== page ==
I Finished NaNoWriMo

I did nanowrimo 2022

I actually did it! In 23 days, I wrote 50k words of a brand new novel! It was a grueling, tedious process, but in the end, I’m happy with my progress. How was it? Let’s jump right into that.

Day One

For day one, I stayed up the night before writing blog posts and newsletters for the entire month of November. Once the clock struck midnight, I started writing. I was tired, but I managed to get 1.3k in before going to sleep. I finished the rest when I woke up.

I should also explain that I am a high achiever and like to push myself way too much. Thus, I set a goal of 2k words per day, just in case I ended up not being able to write every day. I also told myself I couldn’t count the thousands of words I was putting into my blog, job applications, IG, and emails. (Some of them were super long.) Spoiler alert: I wrote an average of 2k+ per day. I also finished on the 23rd instead of the 30th.

NaNoWriMo Writing

The first two weeks were probably the easiest. Spirits were high, the novelty was still there, and excitement was in the air. Over the course of 14 days, I got about 31k in—not at all bad for a first-time NaNo’er.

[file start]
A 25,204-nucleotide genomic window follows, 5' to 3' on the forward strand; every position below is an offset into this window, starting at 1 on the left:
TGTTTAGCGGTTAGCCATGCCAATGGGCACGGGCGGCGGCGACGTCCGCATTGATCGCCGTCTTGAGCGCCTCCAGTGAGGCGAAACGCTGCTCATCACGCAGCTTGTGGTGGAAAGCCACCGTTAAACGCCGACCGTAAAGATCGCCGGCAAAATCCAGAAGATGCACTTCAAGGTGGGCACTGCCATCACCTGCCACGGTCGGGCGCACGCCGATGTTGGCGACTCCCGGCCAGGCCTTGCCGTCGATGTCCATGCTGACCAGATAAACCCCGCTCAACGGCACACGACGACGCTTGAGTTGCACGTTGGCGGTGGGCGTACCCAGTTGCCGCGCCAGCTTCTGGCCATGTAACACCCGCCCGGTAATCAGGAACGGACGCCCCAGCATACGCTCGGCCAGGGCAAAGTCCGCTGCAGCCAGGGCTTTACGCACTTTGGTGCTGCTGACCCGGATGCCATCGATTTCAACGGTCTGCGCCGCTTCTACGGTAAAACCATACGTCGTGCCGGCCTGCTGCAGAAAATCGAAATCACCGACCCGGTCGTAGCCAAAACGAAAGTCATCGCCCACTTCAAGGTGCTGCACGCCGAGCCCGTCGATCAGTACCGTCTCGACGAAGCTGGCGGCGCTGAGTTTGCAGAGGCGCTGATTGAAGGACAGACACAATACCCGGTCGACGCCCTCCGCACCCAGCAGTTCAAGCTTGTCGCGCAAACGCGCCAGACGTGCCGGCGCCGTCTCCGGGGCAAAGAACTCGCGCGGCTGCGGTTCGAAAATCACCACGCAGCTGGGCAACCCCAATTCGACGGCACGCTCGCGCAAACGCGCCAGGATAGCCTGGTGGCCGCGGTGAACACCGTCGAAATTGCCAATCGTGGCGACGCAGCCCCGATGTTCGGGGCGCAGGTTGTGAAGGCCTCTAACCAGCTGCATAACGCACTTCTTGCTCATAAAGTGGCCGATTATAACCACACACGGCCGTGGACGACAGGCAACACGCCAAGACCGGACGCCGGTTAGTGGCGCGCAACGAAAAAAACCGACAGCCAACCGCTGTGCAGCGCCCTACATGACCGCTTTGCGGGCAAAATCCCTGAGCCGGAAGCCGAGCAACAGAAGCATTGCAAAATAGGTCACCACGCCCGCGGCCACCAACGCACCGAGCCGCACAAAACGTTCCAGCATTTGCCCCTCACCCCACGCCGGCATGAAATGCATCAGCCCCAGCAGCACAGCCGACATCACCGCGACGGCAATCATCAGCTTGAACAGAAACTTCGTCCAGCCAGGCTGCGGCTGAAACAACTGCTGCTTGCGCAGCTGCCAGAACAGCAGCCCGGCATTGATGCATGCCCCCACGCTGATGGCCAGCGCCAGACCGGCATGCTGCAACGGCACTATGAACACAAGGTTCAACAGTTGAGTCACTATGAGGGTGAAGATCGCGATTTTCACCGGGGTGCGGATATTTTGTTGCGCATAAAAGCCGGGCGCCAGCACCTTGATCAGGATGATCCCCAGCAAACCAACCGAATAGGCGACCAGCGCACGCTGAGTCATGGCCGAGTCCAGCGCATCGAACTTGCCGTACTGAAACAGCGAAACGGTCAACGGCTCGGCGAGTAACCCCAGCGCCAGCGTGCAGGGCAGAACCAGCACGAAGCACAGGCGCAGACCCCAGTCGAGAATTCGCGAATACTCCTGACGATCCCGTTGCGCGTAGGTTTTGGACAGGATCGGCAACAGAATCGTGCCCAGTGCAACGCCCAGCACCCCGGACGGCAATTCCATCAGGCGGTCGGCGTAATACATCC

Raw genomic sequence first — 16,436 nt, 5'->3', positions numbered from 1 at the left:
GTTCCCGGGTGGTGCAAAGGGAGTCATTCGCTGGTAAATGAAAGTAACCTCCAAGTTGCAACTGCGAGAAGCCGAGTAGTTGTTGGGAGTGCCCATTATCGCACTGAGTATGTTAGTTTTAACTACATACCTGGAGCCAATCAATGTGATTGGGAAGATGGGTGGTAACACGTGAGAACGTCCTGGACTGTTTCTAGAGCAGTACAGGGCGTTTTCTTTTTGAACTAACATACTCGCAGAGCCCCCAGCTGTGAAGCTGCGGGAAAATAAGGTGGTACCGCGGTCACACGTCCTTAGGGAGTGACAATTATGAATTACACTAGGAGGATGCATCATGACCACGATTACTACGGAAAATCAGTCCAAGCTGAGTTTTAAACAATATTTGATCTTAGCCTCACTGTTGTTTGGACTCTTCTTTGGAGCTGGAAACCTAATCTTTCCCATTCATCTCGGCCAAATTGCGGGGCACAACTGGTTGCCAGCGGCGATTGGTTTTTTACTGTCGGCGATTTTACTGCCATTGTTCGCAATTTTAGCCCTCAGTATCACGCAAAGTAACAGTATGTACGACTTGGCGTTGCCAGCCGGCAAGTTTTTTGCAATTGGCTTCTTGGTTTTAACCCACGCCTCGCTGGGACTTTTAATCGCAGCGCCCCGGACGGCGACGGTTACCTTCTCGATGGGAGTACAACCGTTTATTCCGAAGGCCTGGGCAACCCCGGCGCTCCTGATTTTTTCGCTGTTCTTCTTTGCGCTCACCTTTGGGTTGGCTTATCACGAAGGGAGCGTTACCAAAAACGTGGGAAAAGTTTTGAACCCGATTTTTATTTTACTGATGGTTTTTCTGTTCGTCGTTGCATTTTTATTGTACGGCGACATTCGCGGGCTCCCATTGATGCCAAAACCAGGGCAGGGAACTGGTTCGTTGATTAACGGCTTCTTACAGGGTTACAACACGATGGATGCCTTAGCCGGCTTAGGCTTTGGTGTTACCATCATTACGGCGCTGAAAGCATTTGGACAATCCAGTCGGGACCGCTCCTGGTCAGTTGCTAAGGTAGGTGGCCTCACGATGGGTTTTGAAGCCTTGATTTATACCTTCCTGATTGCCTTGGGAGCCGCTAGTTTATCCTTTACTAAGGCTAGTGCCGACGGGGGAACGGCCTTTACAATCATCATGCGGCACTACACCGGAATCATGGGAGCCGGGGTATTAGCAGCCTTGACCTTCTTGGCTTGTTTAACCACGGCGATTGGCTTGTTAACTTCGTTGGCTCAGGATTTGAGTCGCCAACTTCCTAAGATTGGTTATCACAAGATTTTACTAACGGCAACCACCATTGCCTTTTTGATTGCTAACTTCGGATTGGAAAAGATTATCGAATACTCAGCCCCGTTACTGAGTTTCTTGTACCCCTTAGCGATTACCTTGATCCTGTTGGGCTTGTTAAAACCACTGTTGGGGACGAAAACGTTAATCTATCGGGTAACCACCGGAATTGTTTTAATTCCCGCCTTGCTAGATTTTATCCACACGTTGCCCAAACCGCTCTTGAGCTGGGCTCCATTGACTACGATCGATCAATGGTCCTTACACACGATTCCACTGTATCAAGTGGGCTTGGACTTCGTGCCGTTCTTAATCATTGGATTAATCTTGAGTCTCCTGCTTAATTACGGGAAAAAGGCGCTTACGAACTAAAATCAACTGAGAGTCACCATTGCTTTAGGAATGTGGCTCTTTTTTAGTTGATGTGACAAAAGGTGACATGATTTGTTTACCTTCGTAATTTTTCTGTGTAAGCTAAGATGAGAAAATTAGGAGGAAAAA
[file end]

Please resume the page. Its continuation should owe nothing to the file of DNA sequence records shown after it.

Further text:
Then, the midway slump hit. Day 15 came around, and I was feeling really tired of writing (as opposed to just kind of tired). I was having issues with my outline, and I didn’t feel “into” my story anymore. However, I kept going through it day by day, reminding myself that I just needed 2k.

I Won NaNoWriMo

And then the 23rd rolled around. I never wake up at 5 am. However, morning came, and instead of seeing it was still early and going back to sleep, I decided to get up and write. Might have had something to do with the fact that there was only 3k left to reach my goal.

At first, I wasn’t sure if I’d finish NaNo that day. I’d spent some time posting on my blog and social media, as well as sending out a newsletter, and by dinner, I only had 2k (as opposed to the 3k I’d hoped to achieve). I then debated whether I should sprint to the end or save it for the next day.

I chose to sprint.

I was excited, and I was writing a good scene, so by 9 pm, I’d reached 50k. It didn’t feel real at first. I was only 40% or so through the first draft, so it also didn’t feel right. However, after telling a few people and looking at the 16 chapters I had in Google Docs, I felt somewhat accomplished. Honestly, it was kind of underwhelming. (Plus, there’s an outline situation going on, but we won’t get into that.)